I have a traditionally Hispanic first name. Of course, it’s also traditionally European, which has its cultural advantages. Yes, having a Latino first name can be an impediment, and if you don’t believe me, just ask this guy.
It wasn’t that long ago when Latino parents would name their children John and Mary rather than Jose and Maria. It was an attempt to fit in with mainstream America.
But as we know, contemporary Hispanic parents are less likely to be cowed, and they frequently insist on calling their kids Juan and Maribel and so on. The twist, however, is that white parents are now increasingly choosing traditionally Latino names for their children.
I bet you didn’t see that one coming.
The reasons for the decision vary. Some white parents believe that if their children have Latino names, they will better fit in with their future Hispanic buddies and their multicultural peers. This is strange logic, as a Latino is unlikely to say, “I’m only friends with Ramon Anderson because of his first name.” But it’s a harmless enough reason, I guess.
Yet other white parents simply like the sound of Latino names. Well, that’s a matter of personal taste, of course. When it came time for my wife and I to name our son, I have to admit that very few Latino male names made the first cut, based purely on aesthetics. We ultimately went with something Hebrew that we both loved.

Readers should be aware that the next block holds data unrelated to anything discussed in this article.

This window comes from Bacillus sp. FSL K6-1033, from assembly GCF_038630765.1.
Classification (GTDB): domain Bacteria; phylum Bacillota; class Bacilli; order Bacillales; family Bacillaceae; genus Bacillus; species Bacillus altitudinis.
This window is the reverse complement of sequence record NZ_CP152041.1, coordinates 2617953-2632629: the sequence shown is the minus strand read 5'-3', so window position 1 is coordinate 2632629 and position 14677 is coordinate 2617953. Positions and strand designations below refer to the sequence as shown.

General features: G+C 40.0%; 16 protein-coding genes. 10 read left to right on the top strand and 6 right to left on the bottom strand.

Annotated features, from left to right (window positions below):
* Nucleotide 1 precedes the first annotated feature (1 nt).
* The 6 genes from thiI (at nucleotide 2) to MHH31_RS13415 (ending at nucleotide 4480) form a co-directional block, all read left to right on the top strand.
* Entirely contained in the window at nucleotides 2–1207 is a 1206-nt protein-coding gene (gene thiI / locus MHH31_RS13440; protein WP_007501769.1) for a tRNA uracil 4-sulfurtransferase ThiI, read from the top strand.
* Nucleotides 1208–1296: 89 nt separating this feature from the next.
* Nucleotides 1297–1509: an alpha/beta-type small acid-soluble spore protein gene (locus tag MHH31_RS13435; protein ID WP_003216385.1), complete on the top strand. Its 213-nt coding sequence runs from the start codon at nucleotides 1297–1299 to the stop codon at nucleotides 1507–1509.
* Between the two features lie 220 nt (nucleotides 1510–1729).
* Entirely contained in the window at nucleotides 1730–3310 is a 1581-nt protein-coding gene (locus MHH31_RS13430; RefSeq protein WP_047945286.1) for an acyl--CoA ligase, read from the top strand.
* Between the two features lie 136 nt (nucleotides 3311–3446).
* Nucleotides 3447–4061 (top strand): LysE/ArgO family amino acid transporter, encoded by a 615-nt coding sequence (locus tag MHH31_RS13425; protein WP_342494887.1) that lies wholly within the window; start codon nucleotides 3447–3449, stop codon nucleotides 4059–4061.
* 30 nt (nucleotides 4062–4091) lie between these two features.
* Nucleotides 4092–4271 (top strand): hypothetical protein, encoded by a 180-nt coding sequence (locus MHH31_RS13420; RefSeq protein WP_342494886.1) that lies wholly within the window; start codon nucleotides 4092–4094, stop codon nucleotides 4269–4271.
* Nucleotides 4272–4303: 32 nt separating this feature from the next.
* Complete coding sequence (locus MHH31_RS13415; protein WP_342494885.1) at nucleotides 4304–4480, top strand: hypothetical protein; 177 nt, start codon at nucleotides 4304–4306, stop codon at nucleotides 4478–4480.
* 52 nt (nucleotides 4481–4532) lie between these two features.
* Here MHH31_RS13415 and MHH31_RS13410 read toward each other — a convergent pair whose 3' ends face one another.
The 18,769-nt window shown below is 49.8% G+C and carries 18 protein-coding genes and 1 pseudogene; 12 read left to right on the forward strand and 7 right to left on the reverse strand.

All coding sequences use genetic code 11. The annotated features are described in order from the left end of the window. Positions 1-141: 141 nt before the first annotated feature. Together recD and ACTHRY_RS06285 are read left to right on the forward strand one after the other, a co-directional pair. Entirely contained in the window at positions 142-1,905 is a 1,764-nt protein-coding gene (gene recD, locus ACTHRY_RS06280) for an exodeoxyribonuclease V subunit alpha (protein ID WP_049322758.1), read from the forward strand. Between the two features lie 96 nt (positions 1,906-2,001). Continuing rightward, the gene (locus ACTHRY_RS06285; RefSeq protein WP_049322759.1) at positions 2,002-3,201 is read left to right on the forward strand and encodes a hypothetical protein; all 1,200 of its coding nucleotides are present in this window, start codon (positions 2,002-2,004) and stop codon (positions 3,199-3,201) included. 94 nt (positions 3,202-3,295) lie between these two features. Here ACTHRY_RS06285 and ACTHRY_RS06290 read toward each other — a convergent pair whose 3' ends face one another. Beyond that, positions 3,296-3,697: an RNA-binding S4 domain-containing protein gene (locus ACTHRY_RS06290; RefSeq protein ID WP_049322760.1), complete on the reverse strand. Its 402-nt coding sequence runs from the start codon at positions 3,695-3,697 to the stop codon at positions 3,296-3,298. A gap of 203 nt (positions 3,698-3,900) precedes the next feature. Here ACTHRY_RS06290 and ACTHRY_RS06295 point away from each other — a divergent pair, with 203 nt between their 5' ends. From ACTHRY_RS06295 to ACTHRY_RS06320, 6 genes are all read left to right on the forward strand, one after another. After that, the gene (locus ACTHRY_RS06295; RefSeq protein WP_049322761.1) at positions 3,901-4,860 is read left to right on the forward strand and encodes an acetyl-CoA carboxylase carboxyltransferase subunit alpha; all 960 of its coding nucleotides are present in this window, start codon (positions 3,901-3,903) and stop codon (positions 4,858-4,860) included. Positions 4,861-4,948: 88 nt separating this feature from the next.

The final reason that white parents give for naming their kids Guillermo instead of William is that most hoary and bizarre of myths: That Latinos receive unspecified “benefits,” and they want their kids to be perceived as Hispanic.
If the cold, hard facts of how difficult Latinos have it in this country aren’t enough to destroy the idea that Hispanics get all the good scholarships and great jobs — stealing them from better-qualified white people, no less — than I don’t know what to tell you. This idea is a pernicious lie that makes white people who have been stiffed by the system feel better about themselves and their rich overlords. And apparently, it is strong enough to persuade some people to deny their cultural heritage, which is just sad.
But let’s say that the mere presence of Latino name is enough to get your kid into an Ivy League school today (which it isn’t). Doesn’t it seem obvious that twenty years from now, when universities are swamped with Hispanics both real and fake, putting the name Esteban on the application isn’t going to matter at all?
Damn, maybe those parents should have went with their first choice (Mason and/or Liam).